Alison Maclean has brought an original vision to screen, whether it be in personal, expressionistic films: the Kiwi gothic duo of Kitchen Sink and her first feature, Crush, acclaimed junkie redemption song Jesus' Son, and her adaptation of Eleanor Catton novel The Rehearsal — or in high profile television series like Sex in the City and The Tudors.
Producer Bridget Ikin has made a habit of championing Antipodean women filmmakers with original visions, from Alison Maclean (Kitchen Sink) to Jane Campion (An Angel at My Table) and Australian Sarah Watt (Look Both Ways). Since leaving New Zealand in the early 1990s, Ikin has been influential in Australian television and film, including programming public broadcasting network SBS.
Cinematographer Stuart Dryburgh has helped create some of the most iconic images of New Zealand cinema: the girl with a mop of red hair, standing at the end of a country road in Angel at my Table; the piano on a deserted beach in The Piano, and the charged kitchen scenes of Once Were Warriors.
Chris Burt is an Auckland-based sound designer. Coming from a background in music (as a drummer in the Techtones and Stridulators, and as a sound mixer) he began in the screen industry as an assistant on 1983 movie Trial Run, and later designed the sound for classic short film Kitchen Sink. Since setting up his own studio The Inside Track in 1992, Burt has worked on dozens of projects — and won awards for his sound work on everything from In My Father's Den to TV movies Siege and Jean.
The versatile Peter Tait has shown an extremely keen eye over which short films to act in. His CV includes memorable roles in a run of offbeat classics: from legendary horror short Kitchen Sink (playing a very strange discovery) to The Singing Trophy (as an obsessed hunter), to Alison Maclean drama Talkback (an aggressive talkback caller) and satire Mon Desir (a boring husband). Tait has also created a number of his own projects — comical cricket short Bradman, postman tale Postscript, and two low-budget features: Back River Road, which was nominated for an NZ Film Award, and ensemble movie Not Set in Stone.
Theresa Healey first came to prominence in 1989, when her character found something strange in the plughole during celebrated short film Kitchen Sink. But Healey is probably best known for her five years as sassy nurse Carmen Roberts on Shortland Street. Her other television roles include Go Girls, Filthy Rich and teleplay Double Booking. On the big screen, she has acted in Jubilee, Savage Honeymoon and Vermilion. In 2007 Healey investigated her Irish heritage for Here to Stay. She has also competed on Dancing with the Stars, and provided the legendary "here's a house" voice-over on kids show Play School.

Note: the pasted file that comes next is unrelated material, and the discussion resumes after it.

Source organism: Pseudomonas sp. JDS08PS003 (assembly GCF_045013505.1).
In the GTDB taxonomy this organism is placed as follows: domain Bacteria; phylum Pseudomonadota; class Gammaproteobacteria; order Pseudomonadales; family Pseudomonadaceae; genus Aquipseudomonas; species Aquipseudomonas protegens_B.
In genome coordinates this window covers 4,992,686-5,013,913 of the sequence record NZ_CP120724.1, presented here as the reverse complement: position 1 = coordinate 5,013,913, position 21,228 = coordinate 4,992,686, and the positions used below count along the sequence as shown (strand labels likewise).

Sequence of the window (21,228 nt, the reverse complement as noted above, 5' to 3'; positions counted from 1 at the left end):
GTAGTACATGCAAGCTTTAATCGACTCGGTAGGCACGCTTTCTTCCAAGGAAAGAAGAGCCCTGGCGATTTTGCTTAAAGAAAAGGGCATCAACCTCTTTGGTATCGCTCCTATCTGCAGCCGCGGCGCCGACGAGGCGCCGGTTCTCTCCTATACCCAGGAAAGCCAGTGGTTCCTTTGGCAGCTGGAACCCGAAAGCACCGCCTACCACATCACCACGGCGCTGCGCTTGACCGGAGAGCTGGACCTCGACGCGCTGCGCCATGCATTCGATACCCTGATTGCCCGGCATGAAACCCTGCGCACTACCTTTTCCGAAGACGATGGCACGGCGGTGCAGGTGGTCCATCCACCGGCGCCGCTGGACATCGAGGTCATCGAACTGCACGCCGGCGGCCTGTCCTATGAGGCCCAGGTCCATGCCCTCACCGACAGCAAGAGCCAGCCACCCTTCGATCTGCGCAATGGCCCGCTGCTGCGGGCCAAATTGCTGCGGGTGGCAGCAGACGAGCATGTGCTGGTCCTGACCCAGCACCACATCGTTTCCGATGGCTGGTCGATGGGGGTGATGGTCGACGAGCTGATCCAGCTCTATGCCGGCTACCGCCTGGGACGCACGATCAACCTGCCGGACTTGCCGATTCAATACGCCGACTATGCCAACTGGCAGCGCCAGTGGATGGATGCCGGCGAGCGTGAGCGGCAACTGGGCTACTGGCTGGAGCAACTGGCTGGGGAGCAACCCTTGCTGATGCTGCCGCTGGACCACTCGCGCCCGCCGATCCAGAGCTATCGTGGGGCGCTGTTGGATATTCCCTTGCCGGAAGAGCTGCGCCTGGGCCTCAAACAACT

After boning up on set design at TVNZ and the BBC, Palmerston North-born Grant Major has gone on to design movies for Peter Jackson and Niki Caro. His work as a production designer on epics Lord of the Rings and King Kong resulted in a run of international accolades, including an Academy Award for Return of the King.
John McKay is a veteran sound editor, sound designer, and mixer. He abandoned an early focus on directing to build a diverse, respected career in post-production. His credits include significant contributions to iconic films The Quiet Earth, Footrot Flats, Kitchen Sink, and Lord of the Rings. McKay is notable for an approach which combines creativity with a high level of technical craft and organisational rigour.
Self-discipline has never been a problem for Joe Musaphia — he's written over 140 radio plays and dozens of full-length stage plays since 1960. His screen credits include pioneering Kiwi sketch show In View of the Circumstances, New Zealand's first musical Don't Let it Get You, sitcom Between the Lines and hosting childrens’ show Joe’s World. Musaphia has also worked as a columnist, cartoonist and actor.
Ant Timpson’s longtime love affair with movies — especially the wild and 'incredibly strange' end of the spectrum — has seen him launch long-running film festivals and New Zealand's biggest filmmaking contest, 48 Hours. He has been part of the producing team on a run of features, from Housebound to The ABCs of Death. In 2019 Timpson directed thriller Come to Daddy, starring Elijah Wood.